In a recently released video titled “الجيل التمكين” (empowering generation), the Islamic State West Africa Province (ISWAP) has shown how it teaches children in their early teen ages extremist ideology and military skills to groom them for fighting.
The 27-minute-long propaganda video shows the young boys sitting on chairs in a room that appears to be like conventional classes with blackboards while their masked teacher takes them through lessons on Arabic grammar.
Another teacher was seen taking them through jihadi doctrines against democracy which they regard as “taghut” (satanic or ungodly). Speaking in Arabic, the teacher was shown explaining that submitting to parliamentary democracy is tantamount to supporting a system against God’s ruling.
“And among the tawaghits (plural of taghut) of this time that you must disbelieve in and, instead, believe in God, are the legislative and parliamentary councils,” the masked teacher said in Arabic.
“The legislative and parliamentary councils are enacting laws contrary to the rulings of Allah. The primary objective of the parliament is to make laws for people,” he continued.
Salafi-Jihadists consider democracy an alien and ungodly system and whoever participates in it is a “Mushrik” failing to observe divine rulings. According to them, any human law contrary to the Shari’a, is anti-Islamic, and should be violently eradicated.
Arabic is considered Muslim’s lingua franca and its study is particularly seen as important. What the ISWAP boys are learning from the Arabic class diverges from what is taught in regular schools in the area of doctrinal courses known as “Aqeedah,” as confirmed by one of the teachers shown in the video. The “Aqeedah” in this context means the Salafi-Jihadi doctrines, interpreted differently from mainstream Salafism.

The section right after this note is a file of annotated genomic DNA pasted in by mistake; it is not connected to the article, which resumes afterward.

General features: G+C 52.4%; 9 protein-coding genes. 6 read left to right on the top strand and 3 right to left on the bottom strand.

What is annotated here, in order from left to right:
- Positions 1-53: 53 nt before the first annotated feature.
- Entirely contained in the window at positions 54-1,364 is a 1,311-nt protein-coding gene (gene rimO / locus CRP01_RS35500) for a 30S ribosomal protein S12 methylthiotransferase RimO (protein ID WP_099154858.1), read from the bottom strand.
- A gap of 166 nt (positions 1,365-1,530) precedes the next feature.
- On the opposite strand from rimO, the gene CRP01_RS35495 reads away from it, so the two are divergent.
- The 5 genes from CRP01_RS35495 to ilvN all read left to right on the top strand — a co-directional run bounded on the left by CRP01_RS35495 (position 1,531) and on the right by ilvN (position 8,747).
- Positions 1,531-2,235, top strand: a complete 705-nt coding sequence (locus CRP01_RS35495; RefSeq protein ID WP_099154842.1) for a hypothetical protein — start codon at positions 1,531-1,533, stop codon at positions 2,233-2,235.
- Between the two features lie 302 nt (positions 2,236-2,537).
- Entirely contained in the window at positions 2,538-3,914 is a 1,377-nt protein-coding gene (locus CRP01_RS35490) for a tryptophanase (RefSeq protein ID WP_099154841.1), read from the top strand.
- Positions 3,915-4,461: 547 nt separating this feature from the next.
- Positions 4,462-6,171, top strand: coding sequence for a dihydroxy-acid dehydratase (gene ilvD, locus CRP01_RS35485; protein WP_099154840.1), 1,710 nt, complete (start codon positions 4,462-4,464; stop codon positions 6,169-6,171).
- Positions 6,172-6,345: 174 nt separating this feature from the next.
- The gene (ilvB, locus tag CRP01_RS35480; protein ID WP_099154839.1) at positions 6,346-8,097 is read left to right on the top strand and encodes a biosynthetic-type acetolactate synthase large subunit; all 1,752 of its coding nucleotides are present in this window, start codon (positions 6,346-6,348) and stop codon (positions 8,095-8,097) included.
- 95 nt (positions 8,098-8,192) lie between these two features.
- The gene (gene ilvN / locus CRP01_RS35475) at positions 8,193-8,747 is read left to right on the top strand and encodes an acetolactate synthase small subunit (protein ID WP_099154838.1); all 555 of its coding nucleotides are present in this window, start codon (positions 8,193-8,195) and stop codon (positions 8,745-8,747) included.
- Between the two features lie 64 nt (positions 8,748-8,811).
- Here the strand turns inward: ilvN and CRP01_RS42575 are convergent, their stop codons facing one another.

Generally, analysts familiar with Jihadist operations focus on higher and primary sources of Jihadism, such as Ibn Taymiyyah’s works, Ibn Abdulwahab’s books, and Sayyed Qutb’s political theology, as the foundation of modern Jihadism. However, little consideration is given to what children learn under the jihadi system.
Jihadists have also appreciated the inadequacy of literature when it comes to the indoctrination of their young ones. Realising that the literature of jihadi scholars is often too esoteric for children, the Islamic State (IS) produced some works that are aimed at instilling the ideology of terror in the minds of younger members even before they grow up.
All Jihadists affiliated with the Islamic State rely on these works to design what their young ones will consume as they mature to join the next generation of fighters. The children receiving these indoctrination lessons are mostly the sons of the living and dead fighters or those boys who the terrorists captured.
According to Abdulbasit Kassim, PhD candidate at Rice University and a scholar on Boko Haram, the limited time to engage in scholarly activities due to the threat of attacks from the military made local Jihadists such as ISWAP members rely on IS literature as sources of knowledge or justification for certain activities.